Amy helped launch a new library series designed to navigate your adult years! From 2-3 in the afternoon, it was geared toward adult learners who want to expand their knowledge of interesting and useful topics. Amy shared a video about Mel Bartholomew’s square foot gardening technique, showed the type of frame you can build, and then answered a variety of yard and garden questions from an audience of 20+ adults. Questions ranged from how much water should I give my lawn to what to do to ensure healthy tomato plants. At the end of the program, MSU Extension handouts were available for participants to take home.

Tree Pruning: Less fear with practice

Pruning. The word strikes a certain terror in those of us who love our plants but fear doing anything that might harm, disfigure or discourage them, although we know it is good for maintaining the health, vigor and appearance of the plant. You know who you are.

Some of us who had tried pruning have discovered hidden talents: making branch cuts look like they were gnawed off by teeth or shaping a Picasso-esque lopsided pine tree. Others, frozen by fear of pruning, surrendered by letting that shrub that promised to ‘grow more beautiful each year’ on its tag look like roadkill.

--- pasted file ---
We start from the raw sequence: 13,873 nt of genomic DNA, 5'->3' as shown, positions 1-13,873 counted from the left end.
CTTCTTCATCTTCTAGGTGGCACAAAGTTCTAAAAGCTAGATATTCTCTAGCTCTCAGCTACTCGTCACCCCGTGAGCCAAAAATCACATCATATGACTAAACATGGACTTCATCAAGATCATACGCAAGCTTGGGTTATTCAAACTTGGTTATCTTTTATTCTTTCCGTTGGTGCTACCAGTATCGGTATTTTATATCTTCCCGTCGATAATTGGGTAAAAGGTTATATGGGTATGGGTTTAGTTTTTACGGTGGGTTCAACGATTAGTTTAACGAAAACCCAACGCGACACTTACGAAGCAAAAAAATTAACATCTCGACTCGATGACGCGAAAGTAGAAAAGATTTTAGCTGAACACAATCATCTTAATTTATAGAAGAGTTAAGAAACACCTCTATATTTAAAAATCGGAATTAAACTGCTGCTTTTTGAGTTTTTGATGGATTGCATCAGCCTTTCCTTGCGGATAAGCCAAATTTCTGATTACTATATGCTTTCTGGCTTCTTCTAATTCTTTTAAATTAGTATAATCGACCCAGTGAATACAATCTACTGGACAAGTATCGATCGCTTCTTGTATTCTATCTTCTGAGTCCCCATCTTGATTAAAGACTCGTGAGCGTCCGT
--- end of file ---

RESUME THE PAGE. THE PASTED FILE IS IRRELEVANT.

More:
In April, a tree pruning workshop covering basic cutting techniques and introduction to the required tools for the job was attended by a group of Master Gardeners and some spouses who were gently coerced to be there. It was hosted by Pat Plantenberg (seriously, it is his real name), the Montana Director of the Rocky Mountain Chapter of the International Society of Arboriculture (RMC-ISA) and 2017 RMC-ISA Arborist of the Year, who obviously knows trees and pruning tools. His lopping shears are called Cindi. Geddit? Cindi Lauper, haha.

tree pruning 2.pngAfter inspecting the tools we brought (my new lopping shears did not pass muster, my ancient hand-medown bypass pruners did), Pat introduced us to various equipment for successful branch cutting such as bypass pruners, lopping shears, pole bypass pruners and hand saws. Using sample trees, he then demonstrated proper cuts based on his ‘Deciduous Tree Pruning Steps’. We were then allowed to try each equipment to practice pruning skills while applying these steps on some of the trees around Chiesa Plaza at MetraPark. Sawsall to clear tree suckers? Heck yeah! Pole bypass pruner to cut crossing branches? Done!